Last edited: Aug 13, 2019
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  11. Lisabobisa

    Lisabobisa Companion

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    Aug 13, 2019

    At my school it is the school year they turn 22. If they turn 22 in August, they stay until the end of the year (ESY is included). If they turn 22 in May, they stay until the end of ESY. As someone else said, this may vary by state/district.
     
  12. ecteach

    ecteach Devotee

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    Nov 2, 2019

    They have to leave when they turn 22. So, they really should be transitioned out/graduated at 21. But, we have had parents who want them there the whole year that they are 21. We've also had parents let them graduate at 18 and then send them back until they are 22. Services are limited. So sad.
     
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  13. Tired Teacher

    Tired Teacher Habitué

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    Nov 3, 2019

    Wow! I am pretty shocked by this. Kids do not go to HS here after their SR yr. ( Usually 18 and once in a blue moon a kid who is 19.) We do have a program though that is really good for kids w/ disabilities that can function in society. ( Not the violent - BD kids). They usually end up in juvey before 18.
    It is separate from school, I think, maybe it is tied to schools...IDK) but they train and find jobs for the kids who can and want to work.
    I have had the opportunity to watch the growth of several of these kids over the last 10- 15 yrs and it is amazing! They happen to work at places I go weekly.
    All are socially awkward, but man, the growth they've made over the years is unreal. Plus, they are really steady, long term employees. 1 who works in a grocery store annoyed coworkers unreal when he 1st came. I remember if the checker could have, she'd have probably have ripped his eyeballs out.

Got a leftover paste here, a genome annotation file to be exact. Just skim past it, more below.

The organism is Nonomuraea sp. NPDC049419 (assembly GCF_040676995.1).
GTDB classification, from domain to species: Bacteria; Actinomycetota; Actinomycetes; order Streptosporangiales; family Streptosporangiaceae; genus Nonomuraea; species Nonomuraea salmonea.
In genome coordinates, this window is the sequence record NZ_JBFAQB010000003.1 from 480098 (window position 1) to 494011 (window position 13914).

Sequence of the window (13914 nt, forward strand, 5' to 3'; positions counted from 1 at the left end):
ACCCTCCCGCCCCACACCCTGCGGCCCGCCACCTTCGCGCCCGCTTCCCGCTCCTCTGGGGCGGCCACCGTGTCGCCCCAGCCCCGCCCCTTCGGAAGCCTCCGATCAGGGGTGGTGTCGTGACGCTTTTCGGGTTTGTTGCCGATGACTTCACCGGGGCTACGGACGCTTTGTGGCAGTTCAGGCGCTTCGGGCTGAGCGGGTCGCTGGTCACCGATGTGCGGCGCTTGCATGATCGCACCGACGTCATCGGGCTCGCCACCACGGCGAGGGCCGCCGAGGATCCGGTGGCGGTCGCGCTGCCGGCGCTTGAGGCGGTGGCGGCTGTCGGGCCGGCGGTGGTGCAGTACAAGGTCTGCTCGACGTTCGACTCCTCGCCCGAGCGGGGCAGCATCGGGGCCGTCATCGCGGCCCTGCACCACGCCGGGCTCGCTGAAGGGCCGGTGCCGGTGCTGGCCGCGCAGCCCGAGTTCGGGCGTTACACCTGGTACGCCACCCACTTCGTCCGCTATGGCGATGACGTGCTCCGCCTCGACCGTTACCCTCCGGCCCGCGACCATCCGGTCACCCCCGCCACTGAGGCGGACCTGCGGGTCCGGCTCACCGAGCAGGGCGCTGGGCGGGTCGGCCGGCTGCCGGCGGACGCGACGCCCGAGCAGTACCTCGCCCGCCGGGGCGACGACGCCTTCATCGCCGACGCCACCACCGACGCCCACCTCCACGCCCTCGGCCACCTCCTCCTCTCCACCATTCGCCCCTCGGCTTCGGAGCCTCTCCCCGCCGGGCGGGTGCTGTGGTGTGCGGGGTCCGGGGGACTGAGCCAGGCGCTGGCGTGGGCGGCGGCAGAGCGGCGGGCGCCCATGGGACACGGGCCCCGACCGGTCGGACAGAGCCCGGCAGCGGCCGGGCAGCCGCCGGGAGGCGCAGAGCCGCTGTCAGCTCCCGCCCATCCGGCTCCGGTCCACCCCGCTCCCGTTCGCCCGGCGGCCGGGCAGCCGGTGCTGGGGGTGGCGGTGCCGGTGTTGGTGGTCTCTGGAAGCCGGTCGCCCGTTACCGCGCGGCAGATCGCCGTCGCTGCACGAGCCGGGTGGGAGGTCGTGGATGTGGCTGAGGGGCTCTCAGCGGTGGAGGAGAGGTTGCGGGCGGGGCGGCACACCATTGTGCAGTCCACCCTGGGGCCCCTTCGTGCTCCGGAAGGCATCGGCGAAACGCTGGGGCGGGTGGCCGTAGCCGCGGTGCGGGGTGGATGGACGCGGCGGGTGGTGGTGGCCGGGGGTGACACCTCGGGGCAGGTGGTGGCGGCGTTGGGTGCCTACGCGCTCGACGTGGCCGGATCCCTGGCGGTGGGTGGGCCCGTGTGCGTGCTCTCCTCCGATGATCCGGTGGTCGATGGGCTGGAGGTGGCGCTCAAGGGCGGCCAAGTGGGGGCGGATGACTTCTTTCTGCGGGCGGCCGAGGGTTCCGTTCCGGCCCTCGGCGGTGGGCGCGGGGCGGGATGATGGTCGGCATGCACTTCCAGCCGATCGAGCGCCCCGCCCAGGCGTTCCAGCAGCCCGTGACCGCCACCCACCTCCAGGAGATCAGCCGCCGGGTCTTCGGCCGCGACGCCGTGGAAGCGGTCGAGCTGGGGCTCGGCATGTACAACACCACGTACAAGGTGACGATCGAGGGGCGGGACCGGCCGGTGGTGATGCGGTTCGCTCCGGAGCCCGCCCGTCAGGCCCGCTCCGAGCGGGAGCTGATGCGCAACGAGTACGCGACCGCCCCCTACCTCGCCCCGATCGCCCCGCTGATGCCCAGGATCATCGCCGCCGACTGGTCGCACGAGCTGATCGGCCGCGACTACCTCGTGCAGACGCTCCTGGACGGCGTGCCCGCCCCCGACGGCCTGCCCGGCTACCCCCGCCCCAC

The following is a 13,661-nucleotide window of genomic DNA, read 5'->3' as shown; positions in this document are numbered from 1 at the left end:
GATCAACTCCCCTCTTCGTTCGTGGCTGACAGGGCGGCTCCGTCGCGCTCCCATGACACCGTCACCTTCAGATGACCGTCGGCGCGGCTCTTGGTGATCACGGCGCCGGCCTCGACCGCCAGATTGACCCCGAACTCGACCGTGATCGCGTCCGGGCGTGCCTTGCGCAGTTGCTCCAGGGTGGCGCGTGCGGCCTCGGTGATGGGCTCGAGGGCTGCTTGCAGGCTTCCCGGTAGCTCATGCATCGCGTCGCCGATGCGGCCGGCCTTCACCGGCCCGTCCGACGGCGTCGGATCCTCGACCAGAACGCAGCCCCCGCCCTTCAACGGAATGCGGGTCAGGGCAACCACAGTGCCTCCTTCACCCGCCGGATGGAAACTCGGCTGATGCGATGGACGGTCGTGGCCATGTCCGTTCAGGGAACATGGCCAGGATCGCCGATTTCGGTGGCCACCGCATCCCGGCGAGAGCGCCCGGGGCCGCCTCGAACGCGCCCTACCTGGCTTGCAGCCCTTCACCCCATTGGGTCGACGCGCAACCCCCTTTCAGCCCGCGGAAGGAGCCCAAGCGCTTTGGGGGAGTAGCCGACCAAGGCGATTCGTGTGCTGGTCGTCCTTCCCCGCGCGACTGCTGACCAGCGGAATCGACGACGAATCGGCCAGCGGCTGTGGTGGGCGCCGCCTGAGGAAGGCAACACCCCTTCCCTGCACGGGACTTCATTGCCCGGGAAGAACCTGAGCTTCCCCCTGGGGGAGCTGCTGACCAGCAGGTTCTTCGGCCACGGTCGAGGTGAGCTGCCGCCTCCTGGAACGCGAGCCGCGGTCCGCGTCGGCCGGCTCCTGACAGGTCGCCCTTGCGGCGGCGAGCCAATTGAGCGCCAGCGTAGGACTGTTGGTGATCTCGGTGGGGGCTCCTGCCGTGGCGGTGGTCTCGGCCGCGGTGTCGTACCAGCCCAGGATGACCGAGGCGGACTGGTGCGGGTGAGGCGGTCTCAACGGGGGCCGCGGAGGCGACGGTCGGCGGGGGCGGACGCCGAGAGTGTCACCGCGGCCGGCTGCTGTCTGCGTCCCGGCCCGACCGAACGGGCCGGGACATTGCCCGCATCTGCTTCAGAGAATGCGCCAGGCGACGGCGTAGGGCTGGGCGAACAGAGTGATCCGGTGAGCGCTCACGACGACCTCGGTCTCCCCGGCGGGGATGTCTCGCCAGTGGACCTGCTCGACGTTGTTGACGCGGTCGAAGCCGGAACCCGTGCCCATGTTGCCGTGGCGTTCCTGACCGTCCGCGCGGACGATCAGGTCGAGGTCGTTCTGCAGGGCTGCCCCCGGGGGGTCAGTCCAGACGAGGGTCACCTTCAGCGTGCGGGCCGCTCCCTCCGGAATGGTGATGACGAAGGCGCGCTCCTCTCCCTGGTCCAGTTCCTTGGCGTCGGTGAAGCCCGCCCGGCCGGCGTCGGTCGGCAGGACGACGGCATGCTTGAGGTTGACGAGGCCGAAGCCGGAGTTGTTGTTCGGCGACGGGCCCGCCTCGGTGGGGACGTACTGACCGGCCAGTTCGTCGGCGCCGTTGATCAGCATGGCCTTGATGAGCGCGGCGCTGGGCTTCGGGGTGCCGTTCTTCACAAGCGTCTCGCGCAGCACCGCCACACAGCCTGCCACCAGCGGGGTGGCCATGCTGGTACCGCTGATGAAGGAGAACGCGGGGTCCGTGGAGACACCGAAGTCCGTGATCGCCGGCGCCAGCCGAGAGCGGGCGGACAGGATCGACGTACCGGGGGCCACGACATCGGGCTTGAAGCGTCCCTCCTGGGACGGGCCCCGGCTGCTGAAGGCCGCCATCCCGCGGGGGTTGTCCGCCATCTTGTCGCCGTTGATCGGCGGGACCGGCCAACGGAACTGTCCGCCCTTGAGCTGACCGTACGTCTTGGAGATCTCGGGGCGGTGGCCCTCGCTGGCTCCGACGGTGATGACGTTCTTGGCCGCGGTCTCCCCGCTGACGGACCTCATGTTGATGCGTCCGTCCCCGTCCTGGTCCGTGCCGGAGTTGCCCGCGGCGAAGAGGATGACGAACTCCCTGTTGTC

Now he has that store memorized. If you can't find something, he is the "go to guy"! He has an unreal knack for detail and order. I remember him being so proud after everyone had searched the store for pine nuts and couldn't find them. He knew right where they were. They were in a place most people would never have looked, but he knew. I think those who don't work may get disability checks. It is interesting how the 4 I know of are all productive members of society. They rent efficiencies nearby work, pack lunches, and walk to work. They all started close to the same time too.
    I think their employers got tax breaks or something for hiring them and probably for continuing to train them. Not sure.....
     
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  14. TeacherNY

    TeacherNY Phenom

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    Nov 4, 2019

    Parents need to plan ahead for their children with special needs and not wait until they are over 20 to start looking for services for adulthood. Honestly, they are expecting the schools to take care of the planning and it's really their responsibility. If they are in a residential school, the school will find an adult placement for adult program for them after 21. Some parents try to be sneaky and get their child admitted at around 19 or 20 so it then becomes the school's problem. If they scope out services when the child is 15 or so they will have more time but of course they don't.